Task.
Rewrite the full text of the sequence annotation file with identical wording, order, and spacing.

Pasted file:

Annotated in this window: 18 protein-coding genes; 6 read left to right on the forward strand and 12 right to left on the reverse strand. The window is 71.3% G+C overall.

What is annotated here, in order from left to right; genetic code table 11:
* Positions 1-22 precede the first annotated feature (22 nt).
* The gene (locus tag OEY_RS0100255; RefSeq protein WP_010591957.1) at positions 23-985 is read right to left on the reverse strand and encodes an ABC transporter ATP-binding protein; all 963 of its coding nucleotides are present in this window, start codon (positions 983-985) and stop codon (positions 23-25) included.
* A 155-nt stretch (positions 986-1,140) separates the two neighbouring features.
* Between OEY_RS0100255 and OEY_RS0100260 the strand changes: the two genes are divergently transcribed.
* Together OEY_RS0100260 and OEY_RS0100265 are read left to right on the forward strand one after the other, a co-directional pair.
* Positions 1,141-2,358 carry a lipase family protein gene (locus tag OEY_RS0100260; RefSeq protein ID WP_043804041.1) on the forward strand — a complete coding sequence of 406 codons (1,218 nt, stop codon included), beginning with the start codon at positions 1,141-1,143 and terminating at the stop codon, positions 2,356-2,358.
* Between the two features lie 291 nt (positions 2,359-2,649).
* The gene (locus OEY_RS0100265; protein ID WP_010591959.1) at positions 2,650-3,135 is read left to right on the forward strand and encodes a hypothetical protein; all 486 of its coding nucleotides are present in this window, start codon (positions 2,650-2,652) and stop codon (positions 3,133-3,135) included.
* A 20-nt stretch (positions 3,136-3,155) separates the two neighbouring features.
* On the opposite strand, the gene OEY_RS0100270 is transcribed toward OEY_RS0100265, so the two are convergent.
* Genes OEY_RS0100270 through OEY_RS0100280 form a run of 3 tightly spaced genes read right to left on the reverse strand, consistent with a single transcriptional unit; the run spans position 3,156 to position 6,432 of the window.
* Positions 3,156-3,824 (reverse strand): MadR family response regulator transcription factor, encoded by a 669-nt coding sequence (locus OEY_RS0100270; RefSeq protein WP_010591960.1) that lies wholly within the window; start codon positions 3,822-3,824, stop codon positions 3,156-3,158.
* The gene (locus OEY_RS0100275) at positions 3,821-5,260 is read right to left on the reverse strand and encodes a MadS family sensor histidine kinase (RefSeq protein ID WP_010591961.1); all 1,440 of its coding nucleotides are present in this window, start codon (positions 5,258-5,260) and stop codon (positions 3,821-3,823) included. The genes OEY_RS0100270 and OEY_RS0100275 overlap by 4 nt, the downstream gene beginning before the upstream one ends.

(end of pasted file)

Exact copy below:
Annotated in this window: 18 protein-coding genes; 6 read left to right on the forward strand and 12 right to left on the reverse strand. The window is 71.3% G+C overall.

What is annotated here, in order from left to right; genetic code table 11:
* Positions 1-22 precede the first annotated feature (22 nt).
* The gene (locus tag OEY_RS0100255; RefSeq protein WP_010591957.1) at positions 23-985 is read right to left on the reverse strand and encodes an ABC transporter ATP-binding protein; all 963 of its coding nucleotides are present in this window, start codon (positions 983-985) and stop codon (positions 23-25) included.
* A 155-nt stretch (positions 986-1,140) separates the two neighbouring features.
* Between OEY_RS0100255 and OEY_RS0100260 the strand changes: the two genes are divergently transcribed.
* Together OEY_RS0100260 and OEY_RS0100265 are read left to right on the forward strand one after the other, a co-directional pair.
* Positions 1,141-2,358 carry a lipase family protein gene (locus tag OEY_RS0100260; RefSeq protein ID WP_043804041.1) on the forward strand — a complete coding sequence of 406 codons (1,218 nt, stop codon included), beginning with the start codon at positions 1,141-1,143 and terminating at the stop codon, positions 2,356-2,358.
* Between the two features lie 291 nt (positions 2,359-2,649).
* The gene (locus OEY_RS0100265; protein ID WP_010591959.1) at positions 2,650-3,135 is read left to right on the forward strand and encodes a hypothetical protein; all 486 of its coding nucleotides are present in this window, start codon (positions 2,650-2,652) and stop codon (positions 3,133-3,135) included.
* A 20-nt stretch (positions 3,136-3,155) separates the two neighbouring features.
* On the opposite strand, the gene OEY_RS0100270 is transcribed toward OEY_RS0100265, so the two are convergent.
* Genes OEY_RS0100270 through OEY_RS0100280 form a run of 3 tightly spaced genes read right to left on the reverse strand, consistent with a single transcriptional unit; the run spans position 3,156 to position 6,432 of the window.
* Positions 3,156-3,824 (reverse strand): MadR family response regulator transcription factor, encoded by a 669-nt coding sequence (locus OEY_RS0100270; RefSeq protein WP_010591960.1) that lies wholly within the window; start codon positions 3,822-3,824, stop codon positions 3,156-3,158.
* The gene (locus OEY_RS0100275) at positions 3,821-5,260 is read right to left on the reverse strand and encodes a MadS family sensor histidine kinase (RefSeq protein ID WP_010591961.1); all 1,440 of its coding nucleotides are present in this window, start codon (positions 5,258-5,260) and stop codon (positions 3,821-3,823) included. The genes OEY_RS0100270 and OEY_RS0100275 overlap by 4 nt, the downstream gene beginning before the upstream one ends.